Today at 12:30 pm the Tropentag 2016 has been officially opened in the Audimax by Bernhard Freyer, director of the Division of Organic Farming at BOKU University. Let's recall together, in order of appearance of the speechmakers, what has been said.
Joseph Glössl, Vice Chancellor for Research, welcomed the keynote speakers and introduced BOKU University emphasizing the role of its Centre for Development Research.
Robert Zeiner, head of Programmes and Projects International (ADA), appealed to all countries and stakeholders to act, and in general to support fair and sustainable production and resource management as well as to strengthen vulnerable groups. He stressed the importance of sustainable land use and local land management in assuring food security and avoiding resource related conflicts. Also, he underlined that equal access for smallholder farms is necessary.
Gerardo Patacconi, Officer-in-Charge at BOKU, then stressed the importance of sustainability and fairness in development work which could only be achieved by working together.
Since 2010, the team of Student Reporters has been sponsored by the initiated institution ATSAF e.V. that takes care of drawing the 12 team members from many different European Universities. They come from all around the world: Europe, Africa, North and South America, Asia! The team is in charge of spreading the conference material online in form of articles on a multi-author blog platform and Twitter, Facebook, Flickr, and YouTube, by so doing facilitating the communication within the scientific community and expanding Tropentag’s many voices. Let’s check their introduction video out!
Learning of climate change now comes to a new method. Thanks to Grace Villamor and her team for Grazing Game. This game design as a tool to study the behavior of farmers is meant to respond to climate variability adaptation. Grazing Game comes in Board Game and Online Game. Villamor conducted trials in Benin and Ghana. “We do this also in order to avoid bias from farmers. Often, when we interview them, they tend to give exactly the answer we want to hear,” said the ZEF researcher. Participatory games like Grazing Game seem to be a solution against such bias.
Ghana and Benin have been selected as trial countries because of their geographical location, at west Africa. And, as predicted, West Africa will have the most extreme climate change. Farmers, as actors, need to respond and take decisions on environmental conditions such us fluctuation of rainfall. Their response has reflected in the board game.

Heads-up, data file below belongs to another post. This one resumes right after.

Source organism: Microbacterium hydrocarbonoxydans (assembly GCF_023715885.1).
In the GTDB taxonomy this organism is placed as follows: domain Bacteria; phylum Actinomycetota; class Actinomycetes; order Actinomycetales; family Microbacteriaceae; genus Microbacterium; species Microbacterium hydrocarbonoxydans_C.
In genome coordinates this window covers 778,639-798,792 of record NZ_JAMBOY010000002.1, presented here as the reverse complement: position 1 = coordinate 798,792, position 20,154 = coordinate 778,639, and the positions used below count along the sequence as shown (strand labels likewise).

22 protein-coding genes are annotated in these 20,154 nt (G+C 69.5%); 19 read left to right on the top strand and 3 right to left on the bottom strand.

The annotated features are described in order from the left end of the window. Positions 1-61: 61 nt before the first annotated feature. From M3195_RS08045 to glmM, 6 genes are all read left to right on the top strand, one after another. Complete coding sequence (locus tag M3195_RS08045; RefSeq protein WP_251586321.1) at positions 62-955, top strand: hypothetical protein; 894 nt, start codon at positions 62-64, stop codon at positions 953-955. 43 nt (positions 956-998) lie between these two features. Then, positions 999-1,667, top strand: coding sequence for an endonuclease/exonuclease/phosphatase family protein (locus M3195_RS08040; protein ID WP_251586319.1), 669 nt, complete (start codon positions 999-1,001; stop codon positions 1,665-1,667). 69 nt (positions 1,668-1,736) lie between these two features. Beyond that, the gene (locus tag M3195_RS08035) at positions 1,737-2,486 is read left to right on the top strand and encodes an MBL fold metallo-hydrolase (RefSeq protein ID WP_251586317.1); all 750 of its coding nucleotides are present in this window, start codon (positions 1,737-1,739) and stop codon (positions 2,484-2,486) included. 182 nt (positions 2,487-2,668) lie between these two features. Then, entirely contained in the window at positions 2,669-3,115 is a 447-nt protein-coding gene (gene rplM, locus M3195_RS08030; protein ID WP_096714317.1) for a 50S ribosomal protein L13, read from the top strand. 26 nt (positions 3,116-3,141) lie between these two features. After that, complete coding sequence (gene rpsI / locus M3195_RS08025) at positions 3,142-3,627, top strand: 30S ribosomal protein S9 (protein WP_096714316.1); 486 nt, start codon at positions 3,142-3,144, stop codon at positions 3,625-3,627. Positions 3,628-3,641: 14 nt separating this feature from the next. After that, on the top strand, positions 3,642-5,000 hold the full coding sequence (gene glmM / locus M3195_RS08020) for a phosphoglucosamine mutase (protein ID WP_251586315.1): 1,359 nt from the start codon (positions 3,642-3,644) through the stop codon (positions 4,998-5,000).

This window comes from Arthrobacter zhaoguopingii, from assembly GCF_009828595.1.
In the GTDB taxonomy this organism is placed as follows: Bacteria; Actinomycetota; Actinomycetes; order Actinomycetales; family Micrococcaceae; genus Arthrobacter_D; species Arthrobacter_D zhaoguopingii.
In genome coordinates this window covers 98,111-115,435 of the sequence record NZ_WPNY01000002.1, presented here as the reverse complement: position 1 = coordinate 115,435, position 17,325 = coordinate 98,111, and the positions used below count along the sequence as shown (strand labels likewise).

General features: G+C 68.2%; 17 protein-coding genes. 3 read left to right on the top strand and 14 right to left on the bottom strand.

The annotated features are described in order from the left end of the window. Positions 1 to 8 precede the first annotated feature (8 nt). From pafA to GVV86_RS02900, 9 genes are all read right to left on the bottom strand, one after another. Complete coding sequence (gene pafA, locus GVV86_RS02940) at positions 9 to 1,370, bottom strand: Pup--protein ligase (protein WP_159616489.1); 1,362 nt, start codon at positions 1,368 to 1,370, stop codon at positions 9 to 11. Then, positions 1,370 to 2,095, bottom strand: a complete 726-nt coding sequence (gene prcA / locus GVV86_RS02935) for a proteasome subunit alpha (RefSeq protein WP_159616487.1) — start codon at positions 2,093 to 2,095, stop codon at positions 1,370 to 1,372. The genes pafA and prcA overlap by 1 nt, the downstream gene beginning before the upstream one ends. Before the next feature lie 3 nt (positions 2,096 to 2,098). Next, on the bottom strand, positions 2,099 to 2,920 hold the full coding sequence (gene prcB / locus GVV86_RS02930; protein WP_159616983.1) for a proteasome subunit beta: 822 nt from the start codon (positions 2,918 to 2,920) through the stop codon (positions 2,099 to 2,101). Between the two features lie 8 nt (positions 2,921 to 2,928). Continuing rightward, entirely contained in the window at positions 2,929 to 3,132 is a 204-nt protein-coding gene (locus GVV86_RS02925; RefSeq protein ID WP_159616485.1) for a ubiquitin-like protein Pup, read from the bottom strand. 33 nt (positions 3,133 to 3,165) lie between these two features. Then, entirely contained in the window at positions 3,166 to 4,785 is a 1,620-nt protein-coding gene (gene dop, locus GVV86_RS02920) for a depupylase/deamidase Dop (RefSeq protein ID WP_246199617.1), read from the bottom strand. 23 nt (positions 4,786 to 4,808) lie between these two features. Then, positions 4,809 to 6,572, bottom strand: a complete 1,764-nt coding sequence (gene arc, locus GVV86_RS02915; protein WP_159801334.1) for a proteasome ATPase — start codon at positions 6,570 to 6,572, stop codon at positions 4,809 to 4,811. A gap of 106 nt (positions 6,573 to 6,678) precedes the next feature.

Men and Women Respond Differently
Background: There is a rising detachment in agrifood systems as, especially in industrialized countries, the direct experience and contact with farmers is little and the gap between consumers and producers is high. Because of little knowledge about agriculture, there is an increased importance of second-hand sources like mass media communication about farming. Unfortunately, the stereotypic representation on the media with inherited values and pictures of family farming often distances groups further.
The goal: Challenging media perspective of farmers with several practical methods on public conferences and seminars. An innovative new approach to discovering power relations and problems derived from different cultural and social backgrounds.
Conduction: Setting up a studio -> selecting costumes –> taking pictures -> talk and reflect about it.
It’s nine o’clock on the first day of the Tropentag 2016, the room quickly filled up with people eager to hear what’s new about the sustainable integration of livestock smallholders in value chains through multi-stakeholder platforms. Following the motto „More meat, milk and fish for and by the poor “, during this interactive workshop CGIAR presented the results of their five-year research in developing countries, encouraging to ask critical and challenging questions in order to improve their model.
Background of the experiment is the increasing demand of livestock in developing countries, where smallholders currently provide about 70% of livestock produce. While the production of livestock thus offers great business opportunities, smallholders are often not part of this transition. CGIAR, in this “very expensive experiment”, tried to develop models, strategies and technologies to empower smallholders and women, ensure food security and improve health and environmental issues, amongst others.
In the workshop „From fragility to resilience - enabling vulnerable people to cope with shocks”, the question of how to deal with the unpredictability of crises, natural catastrophes and shocks led to an inspiring debate. Resilience, in the sense of ability to cope with shocks, is “a concept of an equilibrium” - as Michael Hauser from the Centre for Development Research at BOKU has put it. In contrast to resistance, it is a system´s dynamic response to change.
Leading up to multiple discussion groups organized in a world café method, three guests introduced the topic of resilience from different point of views. It has been most interesting to note how the debate was concentrating on the question of how to make changes, a crisis or even a shock more predictable. Possibly, predicting change is one option of increasing a system´s resilience. However, it may also be a way of resisting it. Furthermore, the question of differentiating between sustainability and resilience arose. In many ways, the latter is part of sustainability.
The registration staff should better be sleeping tight tonight and be ready for tomorrow: Tropentag's guests will start arriving starting from 8 am!
We can't wait for the big start of Tropentag 2016!
Your Student Reporter Team